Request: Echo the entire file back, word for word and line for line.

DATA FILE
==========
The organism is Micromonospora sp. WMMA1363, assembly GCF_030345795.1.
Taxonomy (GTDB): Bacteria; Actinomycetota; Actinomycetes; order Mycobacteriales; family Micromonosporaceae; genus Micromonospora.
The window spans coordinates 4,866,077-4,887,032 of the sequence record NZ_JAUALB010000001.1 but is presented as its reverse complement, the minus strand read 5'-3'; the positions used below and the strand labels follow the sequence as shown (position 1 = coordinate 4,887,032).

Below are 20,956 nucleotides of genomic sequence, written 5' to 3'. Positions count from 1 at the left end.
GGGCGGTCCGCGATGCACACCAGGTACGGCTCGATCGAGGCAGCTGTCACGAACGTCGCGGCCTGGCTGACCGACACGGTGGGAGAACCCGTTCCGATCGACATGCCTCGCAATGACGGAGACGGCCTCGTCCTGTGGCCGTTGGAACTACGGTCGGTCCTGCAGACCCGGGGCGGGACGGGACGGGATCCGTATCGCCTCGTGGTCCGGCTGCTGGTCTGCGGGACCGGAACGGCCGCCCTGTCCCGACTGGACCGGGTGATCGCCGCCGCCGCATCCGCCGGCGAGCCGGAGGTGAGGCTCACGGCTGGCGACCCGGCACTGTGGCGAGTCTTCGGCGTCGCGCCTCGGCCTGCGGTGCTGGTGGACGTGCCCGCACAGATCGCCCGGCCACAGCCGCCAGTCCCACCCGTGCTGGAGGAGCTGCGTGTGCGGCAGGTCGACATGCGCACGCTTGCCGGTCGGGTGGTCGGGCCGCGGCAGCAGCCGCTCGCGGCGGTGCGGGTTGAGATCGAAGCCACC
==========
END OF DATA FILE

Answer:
The organism is Micromonospora sp. WMMA1363, assembly GCF_030345795.1.
Taxonomy (GTDB): Bacteria; Actinomycetota; Actinomycetes; order Mycobacteriales; family Micromonosporaceae; genus Micromonospora.
The window spans coordinates 4,866,077-4,887,032 of the sequence record NZ_JAUALB010000001.1 but is presented as its reverse complement, the minus strand read 5'-3'; the positions used below and the strand labels follow the sequence as shown (position 1 = coordinate 4,887,032).

Below are 20,956 nucleotides of genomic sequence, written 5' to 3'. Positions count from 1 at the left end.
GGGCGGTCCGCGATGCACACCAGGTACGGCTCGATCGAGGCAGCTGTCACGAACGTCGCGGCCTGGCTGACCGACACGGTGGGAGAACCCGTTCCGATCGACATGCCTCGCAATGACGGAGACGGCCTCGTCCTGTGGCCGTTGGAACTACGGTCGGTCCTGCAGACCCGGGGCGGGACGGGACGGGATCCGTATCGCCTCGTGGTCCGGCTGCTGGTCTGCGGGACCGGAACGGCCGCCCTGTCCCGACTGGACCGGGTGATCGCCGCCGCCGCATCCGCCGGCGAGCCGGAGGTGAGGCTCACGGCTGGCGACCCGGCACTGTGGCGAGTCTTCGGCGTCGCGCCTCGGCCTGCGGTGCTGGTGGACGTGCCCGCACAGATCGCCCGGCCACAGCCGCCAGTCCCACCCGTGCTGGAGGAGCTGCGTGTGCGGCAGGTCGACATGCGCACGCTTGCCGGTCGGGTGGTCGGGCCGCGGCAGCAGCCGCTCGCGGCGGTGCGGGTTGAGATCGAAGCCACC